Imtiaz Khan Babul said his 22-year-old son Rohan Imtiaz, who was killed when commandos stormed the cafe on Saturday, had been a top-scoring student whose behaviour gave no hint that he was radicalised before he disappeared last December.
“I was stunned and speechless to learn that my son had done such a heinous thing,” a tearful Babul told the AFP news agency.
“I don’t know what changed him. There was nothing that would suggest that he was getting radicalised. He hardly read any religious books.”
Babul, an official with the ruling Awami League party, said he had not seen his son since travelling to India in December with his math teacher wife, leaving the couple’s three children in Dhaka.
In the months that followed Rohan’s disappearance, Babul lobbied senior party officials to help find his only son and even scoured the city’s morgues.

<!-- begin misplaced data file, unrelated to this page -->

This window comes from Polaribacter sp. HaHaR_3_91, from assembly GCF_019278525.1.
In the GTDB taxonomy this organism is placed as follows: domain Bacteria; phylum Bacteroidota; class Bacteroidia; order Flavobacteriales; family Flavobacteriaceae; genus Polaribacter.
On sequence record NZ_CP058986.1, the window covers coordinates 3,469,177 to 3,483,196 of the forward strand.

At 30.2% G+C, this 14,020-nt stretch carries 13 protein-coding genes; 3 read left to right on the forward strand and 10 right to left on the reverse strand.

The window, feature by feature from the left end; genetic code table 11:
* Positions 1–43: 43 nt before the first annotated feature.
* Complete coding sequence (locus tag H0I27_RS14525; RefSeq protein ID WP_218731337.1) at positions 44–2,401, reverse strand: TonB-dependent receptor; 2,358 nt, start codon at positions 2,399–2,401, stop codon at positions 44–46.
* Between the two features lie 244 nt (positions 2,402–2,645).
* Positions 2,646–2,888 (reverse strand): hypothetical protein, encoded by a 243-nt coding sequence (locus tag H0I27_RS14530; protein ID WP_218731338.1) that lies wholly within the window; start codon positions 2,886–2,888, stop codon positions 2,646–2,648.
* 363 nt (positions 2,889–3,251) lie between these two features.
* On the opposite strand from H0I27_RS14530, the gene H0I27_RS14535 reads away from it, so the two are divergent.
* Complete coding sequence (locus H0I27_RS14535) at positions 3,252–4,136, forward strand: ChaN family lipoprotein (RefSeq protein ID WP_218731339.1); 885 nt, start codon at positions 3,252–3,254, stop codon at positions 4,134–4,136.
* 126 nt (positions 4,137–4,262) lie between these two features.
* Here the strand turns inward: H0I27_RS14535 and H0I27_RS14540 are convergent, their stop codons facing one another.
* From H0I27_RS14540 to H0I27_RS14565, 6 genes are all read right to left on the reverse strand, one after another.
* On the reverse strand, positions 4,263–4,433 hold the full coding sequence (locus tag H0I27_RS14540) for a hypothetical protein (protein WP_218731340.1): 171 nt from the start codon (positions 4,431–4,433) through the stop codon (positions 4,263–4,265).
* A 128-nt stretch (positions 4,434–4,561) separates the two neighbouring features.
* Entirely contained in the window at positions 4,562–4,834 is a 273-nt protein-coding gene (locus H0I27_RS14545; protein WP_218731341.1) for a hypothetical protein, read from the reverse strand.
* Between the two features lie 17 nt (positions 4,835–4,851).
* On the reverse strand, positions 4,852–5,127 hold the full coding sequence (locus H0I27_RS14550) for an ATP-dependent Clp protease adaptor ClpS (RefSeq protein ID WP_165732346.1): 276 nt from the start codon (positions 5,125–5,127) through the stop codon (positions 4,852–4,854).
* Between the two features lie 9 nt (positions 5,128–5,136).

As he searched, he met other families who had suffered the same fate.
“Even yesterday, one of them was saying that I was lucky that I got the body of my boy. Some of them are not so lucky,” he said.
Babul said he believed his son might have been “brainwashed” on the Internet.
Bangladesh’s Home Minister has said that the men behind Friday night’s attack at the upmarket cafe, which left 22 people dead, were highly educated and from wealthy families.
Witnesses said the perpetrators of the attack, which the Islamic State group has claimed responsibility, spared the lives of Muslims while herding foreigners to their deaths, killing many with machetes.
The victims included nine Italians, seven Japanese, a US citizen and a 19-year-old Indian student.
Six young men were shot dead at the end of the all-night siege. One was taken alive and is being questioned.
The government has alleged that all the attackers were members of the Jamaeytul Mujahdeen Bangladesh, a banned local Islamist group.
Rohan had enrolled at Monash University Malaysia with Nibras Islam, another of the dead militant, in 2012, according to a former student at the university.